The on-going transformation of the EU power industry is leading policymakers to re-evaluate the current design of electricity markets. Electricity generated from renewable sources has become one of the most important sources of electricity, paving the way for a transition towards a low-carbon energy system.
The structure of the electricity market will have to adapt to these changes. This means developing new business models and a new regulatory framework which provides a truly European dimension to security of electricity supply while respecting national specificities.
With the new regulatory design for the EU electricity market taking shape, there are concerns in the sector regarding the new rules under discussion in the on-going “trilogue” talks between EU institutions. In particular, negotiators will have to find a compromise on the tools Member States can use in order to ensure security of supply during this transition, such as capacity mechanisms.
EURACTIV organised this event to discuss capacity markets and their role in securing electricity supply in the EU. Questions included:
- What place for capacity mechanisms in the new market design?
- Why capacity mechanisms? Who do they benefit?
- What is best practice for designing capacity mechanisms?
- Who determines a sufficient level of security of supply and with which tools?
- How should the new electricity market be designed in order to facilitate the energy transition?
Uploading contracts to an online database should not take too long, and with the right solution, there should be a way to quickly drag and drop them into folders. Of course, the contract management team may want to give some thought as to how those folders are categorized. In some industries, it may make sense to classify them by agreement type, whereas in others they may need to be grouped by timeframe or date. It is obviously important to do what makes sense for your company and to ensure everyone understands the classification system that is instituted. With this sort of well-oiled system in place, it is a lot easier to keep a handle on things.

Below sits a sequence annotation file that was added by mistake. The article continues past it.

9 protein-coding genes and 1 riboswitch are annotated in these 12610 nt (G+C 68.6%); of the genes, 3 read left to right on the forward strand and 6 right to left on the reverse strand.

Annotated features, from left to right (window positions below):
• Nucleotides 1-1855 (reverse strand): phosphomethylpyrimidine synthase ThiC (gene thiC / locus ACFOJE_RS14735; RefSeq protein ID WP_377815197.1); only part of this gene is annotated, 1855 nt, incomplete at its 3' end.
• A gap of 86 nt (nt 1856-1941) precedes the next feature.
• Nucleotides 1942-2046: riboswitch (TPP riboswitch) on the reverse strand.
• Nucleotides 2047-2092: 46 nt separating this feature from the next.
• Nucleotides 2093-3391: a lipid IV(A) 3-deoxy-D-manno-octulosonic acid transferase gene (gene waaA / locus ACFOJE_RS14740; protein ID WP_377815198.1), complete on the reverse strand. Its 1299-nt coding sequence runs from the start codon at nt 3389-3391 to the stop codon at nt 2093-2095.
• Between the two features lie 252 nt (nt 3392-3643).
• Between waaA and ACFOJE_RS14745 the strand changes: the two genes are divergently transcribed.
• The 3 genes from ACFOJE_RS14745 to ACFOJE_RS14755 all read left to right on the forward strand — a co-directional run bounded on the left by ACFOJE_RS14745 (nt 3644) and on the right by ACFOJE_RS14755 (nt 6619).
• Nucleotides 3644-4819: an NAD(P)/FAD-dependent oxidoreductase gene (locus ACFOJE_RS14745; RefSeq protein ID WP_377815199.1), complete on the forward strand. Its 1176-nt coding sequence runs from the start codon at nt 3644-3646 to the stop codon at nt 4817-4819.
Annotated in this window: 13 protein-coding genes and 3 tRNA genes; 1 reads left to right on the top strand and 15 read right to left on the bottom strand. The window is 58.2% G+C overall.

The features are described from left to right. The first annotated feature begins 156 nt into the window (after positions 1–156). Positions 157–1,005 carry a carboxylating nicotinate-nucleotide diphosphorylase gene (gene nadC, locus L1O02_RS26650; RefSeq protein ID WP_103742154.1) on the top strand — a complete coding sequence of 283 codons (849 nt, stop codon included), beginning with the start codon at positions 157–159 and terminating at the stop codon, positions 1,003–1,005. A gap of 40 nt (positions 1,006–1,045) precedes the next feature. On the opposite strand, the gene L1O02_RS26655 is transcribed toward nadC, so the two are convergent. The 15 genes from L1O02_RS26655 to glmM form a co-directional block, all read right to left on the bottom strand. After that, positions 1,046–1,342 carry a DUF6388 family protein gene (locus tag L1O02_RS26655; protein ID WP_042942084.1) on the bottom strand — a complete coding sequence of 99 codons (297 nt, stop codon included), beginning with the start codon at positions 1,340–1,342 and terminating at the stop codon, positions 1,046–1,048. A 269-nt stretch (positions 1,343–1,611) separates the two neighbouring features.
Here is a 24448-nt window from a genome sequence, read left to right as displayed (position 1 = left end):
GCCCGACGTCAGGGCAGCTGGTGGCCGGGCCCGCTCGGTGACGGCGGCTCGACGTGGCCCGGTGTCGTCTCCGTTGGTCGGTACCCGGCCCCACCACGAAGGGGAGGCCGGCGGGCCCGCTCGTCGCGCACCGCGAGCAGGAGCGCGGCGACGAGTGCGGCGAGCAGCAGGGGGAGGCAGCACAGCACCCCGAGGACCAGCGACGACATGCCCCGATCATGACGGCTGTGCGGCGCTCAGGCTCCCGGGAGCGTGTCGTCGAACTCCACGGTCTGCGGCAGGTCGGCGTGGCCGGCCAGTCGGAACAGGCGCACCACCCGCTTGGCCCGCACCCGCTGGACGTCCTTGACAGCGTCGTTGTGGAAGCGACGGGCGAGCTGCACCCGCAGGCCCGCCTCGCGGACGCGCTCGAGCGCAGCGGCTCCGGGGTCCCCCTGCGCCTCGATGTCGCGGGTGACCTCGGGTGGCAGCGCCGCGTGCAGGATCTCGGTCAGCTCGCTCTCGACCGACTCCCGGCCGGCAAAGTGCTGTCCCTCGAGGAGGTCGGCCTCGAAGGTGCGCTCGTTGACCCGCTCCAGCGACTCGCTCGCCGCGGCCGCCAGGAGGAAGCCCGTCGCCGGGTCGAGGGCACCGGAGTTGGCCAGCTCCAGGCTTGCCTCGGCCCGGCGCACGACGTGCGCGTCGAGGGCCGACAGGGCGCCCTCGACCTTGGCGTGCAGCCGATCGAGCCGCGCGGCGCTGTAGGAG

Divide and Conquer.
This is another area that is very industry-dependent, but it is highly unlikely that any company can afford to have an entire contract team devoted to managing one portfolio. More than likely, it is more realistic to divvy up the team and the contracts so that there is a leader for each relevant sphere. The entire team will obviously have to coordinate and communicate, but resources must be allocated in the most efficient manner possible. In turn, this will allow for several individuals to keep an eye on a smaller batch of contracts, thereby facilitating those periodic reviews.
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